So you can clearly tell that Instantiations aims to make VA Smalltalk play nicely on current operating systems and to be a first-class citizen of today’s communication and security standards while we all are waiting for the “big 64 bits bang”.

The “little” enhancements in the installation process have life of users easier over the last few releases and still continue to do so.

If you want to learn more about what’s new in this release and what’s to come in the near future and what the status of the new 64 bit VM is, you should definitely take a look at these slides from John’s talk at FAST in Argentina in November 2016.

Where to download?

A free time-unlimited and fully functional evaluation copy of  VA Smalltalk can be downloaded from the company’s website. Registered users with a current support contract can get the software free of charge and also download the unlock files at this location.

If you want to buy VA Smalltalk or need assistance in your project

If you’d like to learn more about VA Smalltalk or need help im migrating from an older (maybe as old as 6.x from IBM) version of VisualAge Smalltalk, feel free to contact us at objektfabrik for the German-speaking market ot Instantiations directly from all other areas on the planet.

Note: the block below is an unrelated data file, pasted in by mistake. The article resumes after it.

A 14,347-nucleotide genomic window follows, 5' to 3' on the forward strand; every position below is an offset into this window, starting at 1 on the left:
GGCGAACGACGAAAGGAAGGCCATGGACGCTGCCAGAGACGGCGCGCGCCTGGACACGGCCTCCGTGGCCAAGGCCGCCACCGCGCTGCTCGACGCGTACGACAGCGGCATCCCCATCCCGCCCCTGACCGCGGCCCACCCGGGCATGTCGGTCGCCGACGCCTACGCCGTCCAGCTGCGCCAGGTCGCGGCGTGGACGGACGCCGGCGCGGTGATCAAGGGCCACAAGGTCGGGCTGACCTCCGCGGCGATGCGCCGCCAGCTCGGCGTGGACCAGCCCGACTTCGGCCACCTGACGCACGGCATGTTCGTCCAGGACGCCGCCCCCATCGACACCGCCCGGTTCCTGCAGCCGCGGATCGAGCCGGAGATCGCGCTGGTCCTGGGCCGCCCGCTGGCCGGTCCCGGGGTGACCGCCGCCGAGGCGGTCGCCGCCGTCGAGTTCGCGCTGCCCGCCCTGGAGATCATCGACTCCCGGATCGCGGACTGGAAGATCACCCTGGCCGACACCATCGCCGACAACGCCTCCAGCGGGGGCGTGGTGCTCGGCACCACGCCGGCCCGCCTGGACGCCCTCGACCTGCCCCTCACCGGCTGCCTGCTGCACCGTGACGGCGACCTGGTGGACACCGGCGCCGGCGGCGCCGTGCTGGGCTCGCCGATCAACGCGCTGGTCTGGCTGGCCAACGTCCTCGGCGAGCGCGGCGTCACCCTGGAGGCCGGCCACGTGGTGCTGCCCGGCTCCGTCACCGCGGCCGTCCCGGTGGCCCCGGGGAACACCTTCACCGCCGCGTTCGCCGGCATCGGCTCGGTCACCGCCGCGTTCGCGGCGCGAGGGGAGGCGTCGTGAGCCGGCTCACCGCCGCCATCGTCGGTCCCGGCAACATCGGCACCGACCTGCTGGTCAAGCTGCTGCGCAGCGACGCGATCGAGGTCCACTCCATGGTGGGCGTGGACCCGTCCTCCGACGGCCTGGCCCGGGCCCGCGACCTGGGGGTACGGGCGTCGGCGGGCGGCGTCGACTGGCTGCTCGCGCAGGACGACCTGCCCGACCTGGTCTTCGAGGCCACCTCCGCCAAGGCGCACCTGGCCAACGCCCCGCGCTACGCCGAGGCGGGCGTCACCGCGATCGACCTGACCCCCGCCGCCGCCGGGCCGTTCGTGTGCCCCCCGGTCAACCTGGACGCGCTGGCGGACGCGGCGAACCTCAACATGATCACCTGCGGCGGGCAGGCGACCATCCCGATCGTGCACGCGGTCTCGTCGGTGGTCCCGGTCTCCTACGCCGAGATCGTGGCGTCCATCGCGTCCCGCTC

Zürich Smalltalk Meetup Nov. 8th, 2016

There are great news about the upcoming Smalltalker’s Meetup in Zürich.

We’ve found a conference room for the evening and will start off with a “show us your project” session in a room with a big screen and start the social part after your input at a nice Australian Steakhouse.

The best thing is: we already have a first session: Michal is going to show his new Gemstone-based persistence framework for Pharo. It can be used to develop in Pharo and keep your objects stored in Gemstone.

We need your input

This new setup with a meeting room adds more value to all of us: we can now not only talk about each others’ epxeriences and porjects, but see what they’re up to and what they found.